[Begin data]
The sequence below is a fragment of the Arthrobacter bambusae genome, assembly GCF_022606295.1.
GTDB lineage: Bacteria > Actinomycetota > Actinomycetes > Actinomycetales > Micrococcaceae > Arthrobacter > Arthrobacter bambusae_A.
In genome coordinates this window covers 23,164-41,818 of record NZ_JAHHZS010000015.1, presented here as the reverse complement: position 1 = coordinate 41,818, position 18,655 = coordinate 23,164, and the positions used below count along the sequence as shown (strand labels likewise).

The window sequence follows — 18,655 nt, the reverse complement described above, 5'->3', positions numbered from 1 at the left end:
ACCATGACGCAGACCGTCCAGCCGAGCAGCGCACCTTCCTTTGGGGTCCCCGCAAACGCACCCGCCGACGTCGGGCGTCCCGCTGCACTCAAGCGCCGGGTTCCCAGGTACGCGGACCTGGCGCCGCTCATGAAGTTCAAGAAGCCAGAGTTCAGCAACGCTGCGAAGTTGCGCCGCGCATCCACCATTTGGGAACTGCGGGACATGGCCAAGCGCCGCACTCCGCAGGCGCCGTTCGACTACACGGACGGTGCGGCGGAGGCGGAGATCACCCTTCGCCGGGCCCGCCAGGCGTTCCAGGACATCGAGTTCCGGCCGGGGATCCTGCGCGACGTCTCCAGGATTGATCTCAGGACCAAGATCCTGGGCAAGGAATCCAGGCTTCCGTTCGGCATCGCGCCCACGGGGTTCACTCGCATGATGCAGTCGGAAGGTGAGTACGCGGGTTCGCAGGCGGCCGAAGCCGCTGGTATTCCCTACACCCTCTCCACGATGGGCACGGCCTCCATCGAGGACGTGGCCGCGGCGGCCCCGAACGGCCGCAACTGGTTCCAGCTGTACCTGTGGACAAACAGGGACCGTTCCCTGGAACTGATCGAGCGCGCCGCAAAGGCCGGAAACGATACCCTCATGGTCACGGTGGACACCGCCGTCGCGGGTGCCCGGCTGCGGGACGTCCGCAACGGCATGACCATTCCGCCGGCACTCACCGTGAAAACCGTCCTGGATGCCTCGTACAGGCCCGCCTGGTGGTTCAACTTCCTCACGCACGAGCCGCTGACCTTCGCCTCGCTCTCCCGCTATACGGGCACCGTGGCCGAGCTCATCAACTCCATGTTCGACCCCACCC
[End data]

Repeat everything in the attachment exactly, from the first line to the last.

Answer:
The sequence below is a fragment of the Arthrobacter bambusae genome, assembly GCF_022606295.1.
GTDB lineage: Bacteria > Actinomycetota > Actinomycetes > Actinomycetales > Micrococcaceae > Arthrobacter > Arthrobacter bambusae_A.
In genome coordinates this window covers 23,164-41,818 of record NZ_JAHHZS010000015.1, presented here as the reverse complement: position 1 = coordinate 41,818, position 18,655 = coordinate 23,164, and the positions used below count along the sequence as shown (strand labels likewise).

The window sequence follows — 18,655 nt, the reverse complement described above, 5'->3', positions numbered from 1 at the left end:
ACCATGACGCAGACCGTCCAGCCGAGCAGCGCACCTTCCTTTGGGGTCCCCGCAAACGCACCCGCCGACGTCGGGCGTCCCGCTGCACTCAAGCGCCGGGTTCCCAGGTACGCGGACCTGGCGCCGCTCATGAAGTTCAAGAAGCCAGAGTTCAGCAACGCTGCGAAGTTGCGCCGCGCATCCACCATTTGGGAACTGCGGGACATGGCCAAGCGCCGCACTCCGCAGGCGCCGTTCGACTACACGGACGGTGCGGCGGAGGCGGAGATCACCCTTCGCCGGGCCCGCCAGGCGTTCCAGGACATCGAGTTCCGGCCGGGGATCCTGCGCGACGTCTCCAGGATTGATCTCAGGACCAAGATCCTGGGCAAGGAATCCAGGCTTCCGTTCGGCATCGCGCCCACGGGGTTCACTCGCATGATGCAGTCGGAAGGTGAGTACGCGGGTTCGCAGGCGGCCGAAGCCGCTGGTATTCCCTACACCCTCTCCACGATGGGCACGGCCTCCATCGAGGACGTGGCCGCGGCGGCCCCGAACGGCCGCAACTGGTTCCAGCTGTACCTGTGGACAAACAGGGACCGTTCCCTGGAACTGATCGAGCGCGCCGCAAAGGCCGGAAACGATACCCTCATGGTCACGGTGGACACCGCCGTCGCGGGTGCCCGGCTGCGGGACGTCCGCAACGGCATGACCATTCCGCCGGCACTCACCGTGAAAACCGTCCTGGATGCCTCGTACAGGCCCGCCTGGTGGTTCAACTTCCTCACGCACGAGCCGCTGACCTTCGCCTCGCTCTCCCGCTATACGGGCACCGTGGCCGAGCTCATCAACTCCATGTTCGACCCCACCC